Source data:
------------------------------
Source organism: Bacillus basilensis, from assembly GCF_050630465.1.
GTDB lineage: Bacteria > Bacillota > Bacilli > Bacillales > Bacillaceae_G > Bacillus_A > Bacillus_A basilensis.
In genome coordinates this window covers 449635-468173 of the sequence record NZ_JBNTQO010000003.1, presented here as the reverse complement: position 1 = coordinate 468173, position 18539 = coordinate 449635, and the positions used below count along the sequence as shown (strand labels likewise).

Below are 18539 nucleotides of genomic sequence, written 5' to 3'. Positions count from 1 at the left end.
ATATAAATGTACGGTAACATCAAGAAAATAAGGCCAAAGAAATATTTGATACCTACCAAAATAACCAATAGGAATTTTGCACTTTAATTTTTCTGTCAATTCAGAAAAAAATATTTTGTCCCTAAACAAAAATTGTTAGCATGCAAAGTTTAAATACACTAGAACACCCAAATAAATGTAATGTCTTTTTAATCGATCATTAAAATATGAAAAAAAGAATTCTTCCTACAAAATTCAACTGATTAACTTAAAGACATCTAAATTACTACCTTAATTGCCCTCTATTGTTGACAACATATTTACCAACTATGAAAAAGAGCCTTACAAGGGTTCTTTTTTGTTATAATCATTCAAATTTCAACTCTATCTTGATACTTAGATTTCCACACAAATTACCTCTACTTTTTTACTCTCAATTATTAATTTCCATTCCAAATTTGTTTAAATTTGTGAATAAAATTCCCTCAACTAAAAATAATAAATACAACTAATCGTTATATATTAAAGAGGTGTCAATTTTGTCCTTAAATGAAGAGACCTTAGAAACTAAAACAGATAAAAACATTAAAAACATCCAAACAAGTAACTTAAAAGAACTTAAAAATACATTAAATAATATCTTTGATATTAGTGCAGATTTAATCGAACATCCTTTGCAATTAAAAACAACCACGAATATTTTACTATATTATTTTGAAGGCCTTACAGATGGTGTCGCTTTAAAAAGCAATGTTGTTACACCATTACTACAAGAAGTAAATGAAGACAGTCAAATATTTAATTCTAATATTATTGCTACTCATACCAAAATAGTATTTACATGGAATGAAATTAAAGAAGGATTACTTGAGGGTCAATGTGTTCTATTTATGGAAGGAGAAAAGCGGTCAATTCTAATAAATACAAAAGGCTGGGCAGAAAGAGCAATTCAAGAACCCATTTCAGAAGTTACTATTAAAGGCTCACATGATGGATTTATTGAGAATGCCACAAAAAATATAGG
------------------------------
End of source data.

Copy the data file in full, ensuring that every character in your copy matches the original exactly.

Source organism: Bacillus basilensis, from assembly GCF_050630465.1.
GTDB lineage: Bacteria > Bacillota > Bacilli > Bacillales > Bacillaceae_G > Bacillus_A > Bacillus_A basilensis.
In genome coordinates this window covers 449635-468173 of the sequence record NZ_JBNTQO010000003.1, presented here as the reverse complement: position 1 = coordinate 468173, position 18539 = coordinate 449635, and the positions used below count along the sequence as shown (strand labels likewise).

Below are 18539 nucleotides of genomic sequence, written 5' to 3'. Positions count from 1 at the left end.
ATATAAATGTACGGTAACATCAAGAAAATAAGGCCAAAGAAATATTTGATACCTACCAAAATAACCAATAGGAATTTTGCACTTTAATTTTTCTGTCAATTCAGAAAAAAATATTTTGTCCCTAAACAAAAATTGTTAGCATGCAAAGTTTAAATACACTAGAACACCCAAATAAATGTAATGTCTTTTTAATCGATCATTAAAATATGAAAAAAAGAATTCTTCCTACAAAATTCAACTGATTAACTTAAAGACATCTAAATTACTACCTTAATTGCCCTCTATTGTTGACAACATATTTACCAACTATGAAAAAGAGCCTTACAAGGGTTCTTTTTTGTTATAATCATTCAAATTTCAACTCTATCTTGATACTTAGATTTCCACACAAATTACCTCTACTTTTTTACTCTCAATTATTAATTTCCATTCCAAATTTGTTTAAATTTGTGAATAAAATTCCCTCAACTAAAAATAATAAATACAACTAATCGTTATATATTAAAGAGGTGTCAATTTTGTCCTTAAATGAAGAGACCTTAGAAACTAAAACAGATAAAAACATTAAAAACATCCAAACAAGTAACTTAAAAGAACTTAAAAATACATTAAATAATATCTTTGATATTAGTGCAGATTTAATCGAACATCCTTTGCAATTAAAAACAACCACGAATATTTTACTATATTATTTTGAAGGCCTTACAGATGGTGTCGCTTTAAAAAGCAATGTTGTTACACCATTACTACAAGAAGTAAATGAAGACAGTCAAATATTTAATTCTAATATTATTGCTACTCATACCAAAATAGTATTTACATGGAATGAAATTAAAGAAGGATTACTTGAGGGTCAATGTGTTCTATTTATGGAAGGAGAAAAGCGGTCAATTCTAATAAATACAAAAGGCTGGGCAGAAAGAGCAATTCAAGAACCCATTTCAGAAGTTACTATTAAAGGCTCACATGATGGATTTATTGAGAATGCCACAAAAAATATAGG